Legislation that could reduce Tennessee's unemployment time frame while increasing payments $50 a week has started moving in the state Senate, despite complaints it would put families in dire straits.
Sen. Jon Lundberg, who took over the bill from Sen. Art Swann, passed an amended Senate Bill 1042 through the Republican-dominated Senate Commerce and Labor Committee on a 7-1 vote. Swann, who previously said he disagreed with cutting the time frame, voted against it.
The legislation would reduce the time for unemployment benefits to a minimum of 12 weeks when the jobless rate is 5.5%. Each time the unemployment rate climbs a half percent, the time frame would increase one week up to 9% at 20 weeks.
Under current law, unemployed Tennesseans can draw a maximum benefit of $275 weekly for up to 26 weeks. But Lundberg's bill would increase the benefit by a maximum of $50 a week and a minimum of $25 a week, meaning a person could draw up to $325 a week. Initially, the bill would have added only $5 a week for people out of work.
"It will help people because it puts more money in their pocket right up front," Lundberg said, pointing out people out of work could draw $200 more a month.
Lundberg said a study shows people who are unemployed for 26 weeks don't plan to return to work and that the typical Tennessean is out of work for a little longer than 12 weeks anyway.
Republican senators told several anecdotes, mainly about restaurant owners having trouble finding people to work. Lundberg said he knew of an upper East Tennessee company that had 15 job interviews scheduled, and nobody showed up.
If it becomes law, the bill would take effect in December 2023 because of the time needed for the Department of Labor and Workforce Development's computer system to adjust to the change, senators said. Most noted they want it to start much sooner.
In addition to encouraging people to return to work, the legislation is designed to keep Tennessee's Unemployment Insurance Trust Fund solvent, sponsors say. The fund dipped dramatically in 2020 when the unemployment rate jumped to more than 15% at the height of the pandemic when non-essential businesses were forced to shut down.
Tennessee used nearly $1 billion from federal coronavirus relief funds to shore up the trust fund and keep businesses from having to pay higher unemployment rates, and it had a balance of $1.1 billion in January.
The move is expected to save the fund about $14 million the first year and $24 million in subsequent years, but it also comes with an up-front cost of $250,000 the first year to pay for slightly higher benefits.
State Sen. Raumesh Akbari, a Memphis Democrat who serves on the commerce committee, criticized the measure, saying it will hurt families still emerging from the COVID-19 pandemic. She pointed out people can't raise a family on the state benefit, which is one of the lowest in the nation.
"Since the beginning of the year, 172,000 Tennesseans have lost their jobs through no fault of their own. We should be strengthening jobless benefits," she said. "Cutting unemployment in the middle of an economic recovery will only lead to more financial insecurity for families that cannot afford it."
House Republican leaders, including Speaker Cameron Sexton, said they support the legislation in an effort to bring Tennesseans back to the job market. They say plenty of jobs are available in the $15 to $20 hourly range.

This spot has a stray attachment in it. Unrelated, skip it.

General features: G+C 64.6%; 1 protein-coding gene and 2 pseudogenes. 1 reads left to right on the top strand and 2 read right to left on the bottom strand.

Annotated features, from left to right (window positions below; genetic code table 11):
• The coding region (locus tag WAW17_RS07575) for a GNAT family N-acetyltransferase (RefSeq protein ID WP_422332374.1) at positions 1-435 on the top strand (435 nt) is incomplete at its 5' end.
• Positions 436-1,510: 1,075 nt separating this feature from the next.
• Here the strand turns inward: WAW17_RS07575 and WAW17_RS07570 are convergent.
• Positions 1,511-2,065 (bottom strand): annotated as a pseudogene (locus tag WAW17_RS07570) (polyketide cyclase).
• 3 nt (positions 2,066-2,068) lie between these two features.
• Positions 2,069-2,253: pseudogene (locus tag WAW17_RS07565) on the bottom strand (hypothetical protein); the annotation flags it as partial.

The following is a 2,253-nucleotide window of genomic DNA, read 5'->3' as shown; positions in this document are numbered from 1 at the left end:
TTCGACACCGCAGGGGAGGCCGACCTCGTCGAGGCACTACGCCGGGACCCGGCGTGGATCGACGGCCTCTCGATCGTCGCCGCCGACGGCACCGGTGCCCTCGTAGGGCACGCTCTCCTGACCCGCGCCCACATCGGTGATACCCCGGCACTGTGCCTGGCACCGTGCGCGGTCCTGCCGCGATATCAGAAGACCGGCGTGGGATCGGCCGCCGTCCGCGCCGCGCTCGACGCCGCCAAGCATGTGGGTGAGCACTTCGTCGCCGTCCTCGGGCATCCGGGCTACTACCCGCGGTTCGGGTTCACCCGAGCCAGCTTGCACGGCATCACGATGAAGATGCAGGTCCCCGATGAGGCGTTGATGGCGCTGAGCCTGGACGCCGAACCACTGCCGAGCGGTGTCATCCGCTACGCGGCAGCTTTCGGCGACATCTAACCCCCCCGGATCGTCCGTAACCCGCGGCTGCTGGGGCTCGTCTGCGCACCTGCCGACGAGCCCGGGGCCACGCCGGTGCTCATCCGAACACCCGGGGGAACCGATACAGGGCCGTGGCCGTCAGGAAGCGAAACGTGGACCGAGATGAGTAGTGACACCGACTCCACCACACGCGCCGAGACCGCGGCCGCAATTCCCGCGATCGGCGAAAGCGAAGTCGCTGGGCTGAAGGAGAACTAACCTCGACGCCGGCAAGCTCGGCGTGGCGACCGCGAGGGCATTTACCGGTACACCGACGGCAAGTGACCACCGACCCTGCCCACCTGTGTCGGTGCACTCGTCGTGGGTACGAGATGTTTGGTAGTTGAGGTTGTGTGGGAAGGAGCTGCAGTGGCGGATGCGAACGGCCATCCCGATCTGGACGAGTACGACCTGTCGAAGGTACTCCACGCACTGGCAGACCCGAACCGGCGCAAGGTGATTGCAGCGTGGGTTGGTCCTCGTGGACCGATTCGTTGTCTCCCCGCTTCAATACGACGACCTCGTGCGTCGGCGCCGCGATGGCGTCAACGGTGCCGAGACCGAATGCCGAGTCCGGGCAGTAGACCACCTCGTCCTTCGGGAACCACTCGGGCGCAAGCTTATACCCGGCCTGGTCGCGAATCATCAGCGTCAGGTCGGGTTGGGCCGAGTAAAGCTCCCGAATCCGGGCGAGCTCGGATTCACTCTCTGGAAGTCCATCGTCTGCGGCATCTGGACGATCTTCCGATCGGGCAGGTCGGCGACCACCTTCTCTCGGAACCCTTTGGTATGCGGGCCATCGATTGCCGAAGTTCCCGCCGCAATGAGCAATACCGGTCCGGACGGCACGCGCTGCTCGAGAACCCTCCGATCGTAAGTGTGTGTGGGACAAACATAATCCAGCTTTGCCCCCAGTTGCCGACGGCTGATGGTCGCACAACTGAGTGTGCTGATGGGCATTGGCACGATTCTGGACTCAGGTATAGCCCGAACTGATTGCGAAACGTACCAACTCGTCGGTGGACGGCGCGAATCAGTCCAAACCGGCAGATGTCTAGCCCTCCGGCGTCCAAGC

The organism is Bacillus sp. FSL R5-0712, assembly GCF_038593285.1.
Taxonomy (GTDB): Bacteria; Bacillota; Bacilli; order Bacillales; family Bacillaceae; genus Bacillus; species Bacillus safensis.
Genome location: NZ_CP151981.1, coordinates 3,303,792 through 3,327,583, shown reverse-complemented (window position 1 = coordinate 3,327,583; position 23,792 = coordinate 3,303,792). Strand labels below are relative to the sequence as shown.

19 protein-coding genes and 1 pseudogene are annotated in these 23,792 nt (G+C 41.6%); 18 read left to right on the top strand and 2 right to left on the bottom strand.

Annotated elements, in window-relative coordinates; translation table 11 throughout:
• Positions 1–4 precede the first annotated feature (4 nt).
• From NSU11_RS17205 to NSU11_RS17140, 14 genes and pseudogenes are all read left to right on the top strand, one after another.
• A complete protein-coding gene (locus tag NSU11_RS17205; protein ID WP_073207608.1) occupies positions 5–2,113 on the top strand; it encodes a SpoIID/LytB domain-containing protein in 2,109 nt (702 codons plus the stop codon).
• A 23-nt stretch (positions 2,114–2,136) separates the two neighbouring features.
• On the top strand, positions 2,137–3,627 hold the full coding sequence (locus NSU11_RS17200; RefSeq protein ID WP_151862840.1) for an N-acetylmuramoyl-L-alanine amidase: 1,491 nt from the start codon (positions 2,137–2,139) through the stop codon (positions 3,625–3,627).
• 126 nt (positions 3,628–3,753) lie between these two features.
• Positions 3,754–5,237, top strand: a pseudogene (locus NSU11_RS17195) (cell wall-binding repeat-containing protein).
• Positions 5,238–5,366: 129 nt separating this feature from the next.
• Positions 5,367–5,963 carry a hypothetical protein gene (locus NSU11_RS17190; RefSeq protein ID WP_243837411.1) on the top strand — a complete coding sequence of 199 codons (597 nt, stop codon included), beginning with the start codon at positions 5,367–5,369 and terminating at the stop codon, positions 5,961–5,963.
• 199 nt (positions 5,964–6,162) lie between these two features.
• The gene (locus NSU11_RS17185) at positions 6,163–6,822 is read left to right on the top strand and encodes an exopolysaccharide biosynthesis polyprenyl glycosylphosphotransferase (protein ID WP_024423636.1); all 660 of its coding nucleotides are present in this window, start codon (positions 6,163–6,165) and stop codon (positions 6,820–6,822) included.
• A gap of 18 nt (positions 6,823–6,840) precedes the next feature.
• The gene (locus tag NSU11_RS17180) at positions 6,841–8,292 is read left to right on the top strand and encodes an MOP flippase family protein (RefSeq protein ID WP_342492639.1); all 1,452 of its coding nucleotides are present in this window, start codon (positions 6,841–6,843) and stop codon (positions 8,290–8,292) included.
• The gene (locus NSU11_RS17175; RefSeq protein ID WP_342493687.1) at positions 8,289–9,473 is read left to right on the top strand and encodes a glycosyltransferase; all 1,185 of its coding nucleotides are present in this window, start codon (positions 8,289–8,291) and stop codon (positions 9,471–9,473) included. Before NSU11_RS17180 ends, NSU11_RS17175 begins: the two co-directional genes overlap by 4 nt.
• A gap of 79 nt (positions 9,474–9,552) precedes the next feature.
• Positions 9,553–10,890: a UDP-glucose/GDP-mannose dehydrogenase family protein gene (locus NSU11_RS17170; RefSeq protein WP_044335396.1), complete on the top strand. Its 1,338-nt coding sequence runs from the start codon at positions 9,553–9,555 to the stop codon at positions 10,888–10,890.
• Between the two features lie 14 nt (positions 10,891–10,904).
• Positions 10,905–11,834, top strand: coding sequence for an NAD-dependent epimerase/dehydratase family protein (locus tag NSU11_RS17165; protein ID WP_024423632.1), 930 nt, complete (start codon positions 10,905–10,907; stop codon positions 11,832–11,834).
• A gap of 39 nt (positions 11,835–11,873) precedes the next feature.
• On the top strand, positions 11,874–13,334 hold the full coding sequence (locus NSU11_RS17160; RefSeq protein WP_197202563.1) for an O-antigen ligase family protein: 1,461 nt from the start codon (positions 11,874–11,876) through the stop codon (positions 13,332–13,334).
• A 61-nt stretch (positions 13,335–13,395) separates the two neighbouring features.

Democrats fear such a measure will jeopardize families when they reach their lowest point.
State Rep. Mike Stewart, a Nashville Democrat, called the measure part of a "broad policy" by Tennessee Republicans to cut people from government relief.
"We've seen it with [Temporary Assistance for Needy Families]. We're seeing it with unemployment. We're seeing it with the effective policy of the Lee administration to make unemployment so hard to get that people essentially give up, which has been a policy, not just incompetence, as we initially suspected," Stewart said.
The state has more than $730 million in its Temporary Assistance for Needy Families fund, and lawmakers are trying to figure out how to spend that money more effectively.
Stewart accused state leaders of putting "barriers" in the way of programs designed to help Tennessee families. He contended such a move fits with a "Herbert Hoover model" for economics based on low wages and desperate workers with little to no government aid.
"Consistently you've seen the Lee administration's position toward unemployment is to stigmatize it, treat it as a handout as opposed to what it's designed to be something to help families avoid catastrophe and, therefore, make better, sound decisions that are long-term decisions," Stewart said.
He described the scenario of a laid-off nurse being forced to take a fast-food restaurant job because of the lack of time to find a job in the health-care field.
Most states allow 26 weeks for unemployment benefits. In contrast, Georgia, Nevada, Hawaii and Kentucky all allow 16 or less, but their maximum weekly benefits are much higher than Tennessee's. Georgia's is $365, Nevada's is $450, Hawaii's is $648 and Kentucky's is $552.
Only Arizona, Mississippi, Florida, Alabama, Missouri and Louisiana would have lower payments, even if Tennessee increases its max payment by $50 a week.
Tennessee's unemployment rate reached 15.5% amid the shutdown when more than 355,000 filed claims. The state's jobless rate is at 4.9%, according to this week's Department of Labor report, with Tennessee paying 116,751 people more than $7.9 million and the federal government more than $63.1 million.
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